In a business environment, you are constantly trying to make all stakeholders happy. Stakeholders could be investors, employees, managers, and of course, customers. In this article, I will focus on creating value for the most important of them, the customer.
We often hear that “Customer is King”. Now, why is that?
Plain and simple, if the customer isn't happy, they will not buy your products or use your services. So how do you make customers happy?
Provide them with great products and services? Is that all they want? Not really. Let’s find out more…
Suppose you’re producing the world's greatest laptops, but each unit costs the customer $200,000. Would customers buy it? Most probably not. Why? Because customers could probably get the second-best laptop (which provides features very close to the one you produce), for less than $1,000.
They want great products and services at a great price. In operations, this is what is known as “Value”.
To keep things simple, value is the ratio of what the customer gets divided by how much did it cost them to get it. This calculation of value is done almost every time a customer makes a purchasing decision.
Elements of value are usually perceived through 4 main categories (as shown in the illustration below followed by the explanation):
In this category, the customer is looking at direct benefits he/she will get by purchasing that product. Such benefits could be that the product (or service) Saves time, simplifies a process, generates income, reduces risk, organizes or integrates a process, connects one thing to another, reduces the effort of a certain process, reduces cost, provides information or provides a favorable sensory experience.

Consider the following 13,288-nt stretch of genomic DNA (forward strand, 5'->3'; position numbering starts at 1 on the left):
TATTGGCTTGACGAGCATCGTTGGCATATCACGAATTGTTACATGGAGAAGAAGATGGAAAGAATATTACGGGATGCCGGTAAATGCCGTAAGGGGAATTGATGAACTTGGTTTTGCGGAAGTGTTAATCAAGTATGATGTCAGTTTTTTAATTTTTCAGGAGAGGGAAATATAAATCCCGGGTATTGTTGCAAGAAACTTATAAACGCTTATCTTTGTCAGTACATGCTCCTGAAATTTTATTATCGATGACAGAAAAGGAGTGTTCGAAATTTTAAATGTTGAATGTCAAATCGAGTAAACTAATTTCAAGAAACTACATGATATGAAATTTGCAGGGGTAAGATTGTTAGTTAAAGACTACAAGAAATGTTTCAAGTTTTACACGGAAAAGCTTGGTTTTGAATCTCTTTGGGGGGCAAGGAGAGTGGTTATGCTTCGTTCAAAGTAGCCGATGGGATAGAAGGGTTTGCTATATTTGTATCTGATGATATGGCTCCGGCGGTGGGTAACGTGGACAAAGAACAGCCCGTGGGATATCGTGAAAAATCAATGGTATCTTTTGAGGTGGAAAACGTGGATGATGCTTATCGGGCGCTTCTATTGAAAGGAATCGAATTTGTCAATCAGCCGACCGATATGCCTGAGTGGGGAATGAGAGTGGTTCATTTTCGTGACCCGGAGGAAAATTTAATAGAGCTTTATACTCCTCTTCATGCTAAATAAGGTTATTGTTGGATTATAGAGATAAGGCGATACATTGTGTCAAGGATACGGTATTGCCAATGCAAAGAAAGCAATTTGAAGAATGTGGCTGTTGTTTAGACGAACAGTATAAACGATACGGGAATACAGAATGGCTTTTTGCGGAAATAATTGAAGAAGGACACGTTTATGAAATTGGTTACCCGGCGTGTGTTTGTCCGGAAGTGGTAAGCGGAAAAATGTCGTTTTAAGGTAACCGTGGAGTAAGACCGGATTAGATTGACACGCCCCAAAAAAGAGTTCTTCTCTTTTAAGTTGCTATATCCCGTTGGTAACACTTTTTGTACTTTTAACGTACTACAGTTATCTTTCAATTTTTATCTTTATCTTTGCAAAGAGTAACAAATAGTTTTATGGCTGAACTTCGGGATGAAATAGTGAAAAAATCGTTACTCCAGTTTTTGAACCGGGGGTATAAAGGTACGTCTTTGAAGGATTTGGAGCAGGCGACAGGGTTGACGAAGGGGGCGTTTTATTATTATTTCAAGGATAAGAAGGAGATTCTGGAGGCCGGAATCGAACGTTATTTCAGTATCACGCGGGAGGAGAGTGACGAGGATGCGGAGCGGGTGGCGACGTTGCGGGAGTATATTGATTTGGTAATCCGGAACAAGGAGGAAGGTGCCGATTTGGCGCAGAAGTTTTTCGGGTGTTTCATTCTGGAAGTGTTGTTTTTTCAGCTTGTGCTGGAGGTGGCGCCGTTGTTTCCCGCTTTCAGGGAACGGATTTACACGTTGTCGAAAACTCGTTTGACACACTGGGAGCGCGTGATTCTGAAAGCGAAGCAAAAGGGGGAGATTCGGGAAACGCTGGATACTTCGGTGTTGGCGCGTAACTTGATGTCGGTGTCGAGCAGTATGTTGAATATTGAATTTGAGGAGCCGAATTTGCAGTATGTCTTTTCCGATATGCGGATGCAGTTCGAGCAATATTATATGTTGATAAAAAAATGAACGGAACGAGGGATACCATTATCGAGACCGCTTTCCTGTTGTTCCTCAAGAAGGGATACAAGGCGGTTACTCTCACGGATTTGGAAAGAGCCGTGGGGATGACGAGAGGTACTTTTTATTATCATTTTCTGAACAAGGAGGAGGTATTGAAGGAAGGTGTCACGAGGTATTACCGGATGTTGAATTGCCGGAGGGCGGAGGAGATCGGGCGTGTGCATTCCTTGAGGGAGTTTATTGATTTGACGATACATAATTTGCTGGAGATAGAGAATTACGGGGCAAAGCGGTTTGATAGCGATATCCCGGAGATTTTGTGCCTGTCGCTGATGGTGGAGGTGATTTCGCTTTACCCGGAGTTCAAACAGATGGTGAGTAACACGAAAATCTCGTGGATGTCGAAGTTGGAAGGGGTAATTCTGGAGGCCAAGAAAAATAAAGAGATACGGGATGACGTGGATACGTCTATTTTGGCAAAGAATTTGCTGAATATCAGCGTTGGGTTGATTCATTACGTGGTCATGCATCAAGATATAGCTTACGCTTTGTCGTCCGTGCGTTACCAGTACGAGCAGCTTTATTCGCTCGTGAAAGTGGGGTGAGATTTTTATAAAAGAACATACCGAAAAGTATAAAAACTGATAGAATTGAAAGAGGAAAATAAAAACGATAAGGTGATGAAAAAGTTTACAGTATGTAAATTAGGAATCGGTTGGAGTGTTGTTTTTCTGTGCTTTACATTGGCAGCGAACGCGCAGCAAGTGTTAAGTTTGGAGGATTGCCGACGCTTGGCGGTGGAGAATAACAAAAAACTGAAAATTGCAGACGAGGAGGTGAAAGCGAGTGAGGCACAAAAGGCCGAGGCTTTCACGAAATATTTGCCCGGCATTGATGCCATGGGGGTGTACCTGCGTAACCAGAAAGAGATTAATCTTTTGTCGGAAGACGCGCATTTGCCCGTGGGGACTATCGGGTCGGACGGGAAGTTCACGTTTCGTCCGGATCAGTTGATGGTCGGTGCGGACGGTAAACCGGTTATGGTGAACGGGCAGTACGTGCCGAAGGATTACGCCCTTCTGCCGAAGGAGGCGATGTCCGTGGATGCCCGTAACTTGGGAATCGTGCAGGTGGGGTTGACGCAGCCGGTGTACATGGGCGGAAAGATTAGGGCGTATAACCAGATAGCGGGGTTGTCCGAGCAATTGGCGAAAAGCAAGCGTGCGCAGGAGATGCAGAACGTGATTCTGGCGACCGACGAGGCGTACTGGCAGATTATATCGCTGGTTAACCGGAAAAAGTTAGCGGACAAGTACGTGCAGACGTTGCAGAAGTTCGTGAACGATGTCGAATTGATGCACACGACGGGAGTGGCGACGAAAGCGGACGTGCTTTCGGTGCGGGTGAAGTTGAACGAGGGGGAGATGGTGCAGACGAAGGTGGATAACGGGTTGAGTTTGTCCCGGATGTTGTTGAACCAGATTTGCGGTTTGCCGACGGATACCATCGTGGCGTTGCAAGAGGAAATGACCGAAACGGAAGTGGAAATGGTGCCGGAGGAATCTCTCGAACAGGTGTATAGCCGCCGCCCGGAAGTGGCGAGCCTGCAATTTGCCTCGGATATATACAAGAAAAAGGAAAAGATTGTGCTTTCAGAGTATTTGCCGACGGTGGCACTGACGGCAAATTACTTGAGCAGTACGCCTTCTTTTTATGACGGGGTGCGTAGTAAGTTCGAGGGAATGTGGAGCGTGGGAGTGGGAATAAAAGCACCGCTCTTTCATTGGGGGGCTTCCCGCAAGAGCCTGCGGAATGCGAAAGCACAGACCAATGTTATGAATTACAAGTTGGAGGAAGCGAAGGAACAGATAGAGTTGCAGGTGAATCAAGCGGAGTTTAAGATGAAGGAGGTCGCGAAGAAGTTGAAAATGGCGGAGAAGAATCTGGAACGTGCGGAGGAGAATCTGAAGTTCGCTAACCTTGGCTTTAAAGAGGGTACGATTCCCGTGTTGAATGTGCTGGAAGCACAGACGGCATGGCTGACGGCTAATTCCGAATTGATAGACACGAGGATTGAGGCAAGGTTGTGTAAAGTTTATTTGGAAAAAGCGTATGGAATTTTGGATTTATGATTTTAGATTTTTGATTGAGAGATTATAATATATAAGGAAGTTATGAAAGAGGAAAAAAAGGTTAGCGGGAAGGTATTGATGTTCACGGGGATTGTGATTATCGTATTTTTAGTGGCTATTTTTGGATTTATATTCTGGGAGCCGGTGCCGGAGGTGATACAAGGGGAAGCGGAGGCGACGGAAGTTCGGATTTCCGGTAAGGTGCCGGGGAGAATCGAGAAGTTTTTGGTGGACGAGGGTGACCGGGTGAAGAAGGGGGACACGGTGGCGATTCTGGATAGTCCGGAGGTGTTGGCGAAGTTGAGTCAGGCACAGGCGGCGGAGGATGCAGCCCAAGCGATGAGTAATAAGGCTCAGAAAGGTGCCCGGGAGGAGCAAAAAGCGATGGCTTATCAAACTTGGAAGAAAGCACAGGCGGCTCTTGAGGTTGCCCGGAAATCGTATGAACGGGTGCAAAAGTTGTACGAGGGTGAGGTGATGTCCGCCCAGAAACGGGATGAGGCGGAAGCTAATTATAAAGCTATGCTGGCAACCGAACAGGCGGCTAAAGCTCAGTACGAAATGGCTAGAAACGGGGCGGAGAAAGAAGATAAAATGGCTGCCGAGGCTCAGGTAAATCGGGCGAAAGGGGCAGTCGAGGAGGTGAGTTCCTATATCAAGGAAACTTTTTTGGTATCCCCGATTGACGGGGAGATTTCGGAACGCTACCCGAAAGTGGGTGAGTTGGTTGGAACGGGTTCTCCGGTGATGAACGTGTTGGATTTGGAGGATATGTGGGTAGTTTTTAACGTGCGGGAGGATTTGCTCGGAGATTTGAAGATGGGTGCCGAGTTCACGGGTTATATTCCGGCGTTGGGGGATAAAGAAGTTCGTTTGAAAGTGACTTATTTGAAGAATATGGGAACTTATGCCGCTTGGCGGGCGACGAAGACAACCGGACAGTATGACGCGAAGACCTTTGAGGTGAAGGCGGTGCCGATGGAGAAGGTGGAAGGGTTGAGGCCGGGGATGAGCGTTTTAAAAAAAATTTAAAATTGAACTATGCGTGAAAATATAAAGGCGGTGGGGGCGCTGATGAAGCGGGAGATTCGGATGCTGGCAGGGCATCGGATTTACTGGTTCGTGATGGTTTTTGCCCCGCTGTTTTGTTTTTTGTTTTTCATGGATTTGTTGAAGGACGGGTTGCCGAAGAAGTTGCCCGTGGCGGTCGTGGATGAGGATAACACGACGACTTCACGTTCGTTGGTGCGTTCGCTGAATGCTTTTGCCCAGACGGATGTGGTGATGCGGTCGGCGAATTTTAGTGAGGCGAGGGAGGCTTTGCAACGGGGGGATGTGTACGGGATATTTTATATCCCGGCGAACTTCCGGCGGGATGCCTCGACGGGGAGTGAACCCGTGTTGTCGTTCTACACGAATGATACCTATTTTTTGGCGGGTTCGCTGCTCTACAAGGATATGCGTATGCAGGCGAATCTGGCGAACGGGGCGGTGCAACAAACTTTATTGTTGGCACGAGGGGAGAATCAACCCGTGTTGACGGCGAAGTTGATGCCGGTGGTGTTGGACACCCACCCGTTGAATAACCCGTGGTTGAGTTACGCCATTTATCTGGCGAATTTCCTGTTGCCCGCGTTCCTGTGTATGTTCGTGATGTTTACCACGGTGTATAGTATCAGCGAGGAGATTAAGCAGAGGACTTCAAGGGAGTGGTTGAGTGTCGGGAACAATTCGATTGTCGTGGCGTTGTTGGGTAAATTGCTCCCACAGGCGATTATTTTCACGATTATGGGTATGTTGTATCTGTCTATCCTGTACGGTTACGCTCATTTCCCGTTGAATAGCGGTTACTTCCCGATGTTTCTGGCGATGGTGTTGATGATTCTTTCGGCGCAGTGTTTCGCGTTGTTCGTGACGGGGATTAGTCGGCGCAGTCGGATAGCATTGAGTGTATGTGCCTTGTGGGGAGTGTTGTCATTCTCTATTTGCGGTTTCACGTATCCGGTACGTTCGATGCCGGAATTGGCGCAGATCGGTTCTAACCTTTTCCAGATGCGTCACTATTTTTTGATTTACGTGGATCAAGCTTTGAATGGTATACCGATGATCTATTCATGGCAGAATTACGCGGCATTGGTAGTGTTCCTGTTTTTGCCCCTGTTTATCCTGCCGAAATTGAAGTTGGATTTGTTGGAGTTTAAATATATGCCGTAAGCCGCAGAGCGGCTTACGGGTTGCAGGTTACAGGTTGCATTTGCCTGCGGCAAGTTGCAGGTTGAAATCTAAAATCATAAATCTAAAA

Emotional value is perceived in a product or service if it reduces anxiety, acts as a means of reward, increases wellness, provides entertainment or provides access to a desired group or sector.
A product or service might be seen by the customer as having a life changing value if it provides hope, helps with self-esteem, boosts motivation or enhances affiliation and belonging to a certain group, profession, etc.
The fourth main category of evaluation by a customer is the social impact. When a product or services directly helps the customer with self-actualization within their community, it is perceived to have a social impact that will lead to the purchase decision.
As we mentioned earlier, the Value of a product or service is calculated by dividing the benefits the customer gets by the cost they endure. This clearly indicates that the way to “Maximizing Value” is by increasing the benefits, lowering the cost or a mix of both.
Having said that, there are some actions you can consider to maximize value for your customer, which are shown in the diagram below. Each of these action items needs to be carefully studied for both feasibility and impact on the business before you decide on its use in your business.
In today’s competitive business, you need to be continuously on the lookout for what your competitors are they doing to improve the value they provide to customers.
Think about the products and services they sell, then analyze how they've changed over time. Is it functionality and ease of use? Is it durability? Is it added services, extended warranties, etc?.
Once you have this data, you need to engage in a realistic comparison with your product or service and work on regaining or maintaining your competitive edge.
The size and scope of your business will determine how this research and development effort should be done, which will be the focus of future articles.
A firm believer in Quality and Excellence in all aspects of life. In my life, there is always a higher level to get to.
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